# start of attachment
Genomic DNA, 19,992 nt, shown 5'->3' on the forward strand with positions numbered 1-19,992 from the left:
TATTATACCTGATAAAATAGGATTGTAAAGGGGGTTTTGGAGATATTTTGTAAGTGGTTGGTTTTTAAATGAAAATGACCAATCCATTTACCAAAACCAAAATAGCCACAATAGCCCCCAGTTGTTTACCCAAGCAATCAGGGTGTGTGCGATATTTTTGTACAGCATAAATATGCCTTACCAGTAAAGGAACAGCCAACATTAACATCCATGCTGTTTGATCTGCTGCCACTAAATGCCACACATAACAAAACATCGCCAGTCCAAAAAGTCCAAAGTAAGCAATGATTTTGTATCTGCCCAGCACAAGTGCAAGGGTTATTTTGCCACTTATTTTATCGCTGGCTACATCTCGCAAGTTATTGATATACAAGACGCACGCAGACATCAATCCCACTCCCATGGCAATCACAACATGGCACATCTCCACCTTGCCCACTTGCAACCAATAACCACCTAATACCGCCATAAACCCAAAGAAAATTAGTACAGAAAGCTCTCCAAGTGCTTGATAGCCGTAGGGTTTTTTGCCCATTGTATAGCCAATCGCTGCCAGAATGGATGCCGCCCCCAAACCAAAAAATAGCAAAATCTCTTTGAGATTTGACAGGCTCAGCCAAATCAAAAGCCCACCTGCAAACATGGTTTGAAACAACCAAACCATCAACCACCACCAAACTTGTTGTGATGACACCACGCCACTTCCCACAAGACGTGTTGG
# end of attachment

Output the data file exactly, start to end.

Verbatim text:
Genomic DNA, 19,992 nt, shown 5'->3' on the forward strand with positions numbered 1-19,992 from the left:
TATTATACCTGATAAAATAGGATTGTAAAGGGGGTTTTGGAGATATTTTGTAAGTGGTTGGTTTTTAAATGAAAATGACCAATCCATTTACCAAAACCAAAATAGCCACAATAGCCCCCAGTTGTTTACCCAAGCAATCAGGGTGTGTGCGATATTTTTGTACAGCATAAATATGCCTTACCAGTAAAGGAACAGCCAACATTAACATCCATGCTGTTTGATCTGCTGCCACTAAATGCCACACATAACAAAACATCGCCAGTCCAAAAAGTCCAAAGTAAGCAATGATTTTGTATCTGCCCAGCACAAGTGCAAGGGTTATTTTGCCACTTATTTTATCGCTGGCTACATCTCGCAAGTTATTGATATACAAGACGCACGCAGACATCAATCCCACTCCCATGGCAATCACAACATGGCACATCTCCACCTTGCCCACTTGCAACCAATAACCACCTAATACCGCCATAAACCCAAAGAAAATTAGTACAGAAAGCTCTCCAAGTGCTTGATAGCCGTAGGGTTTTTTGCCCATTGTATAGCCAATCGCTGCCAGAATGGATGCCGCCCCCAAACCAAAAAATAGCAAAATCTCTTTGAGATTTGACAGGCTCAGCCAAATCAAAAGCCCACCTGCAAACATGGTTTGAAACAACCAAACCATCAACCACCACCAAACTTGTTGTGATGACACCACGCCACTTCCCACAAGACGTGTTGG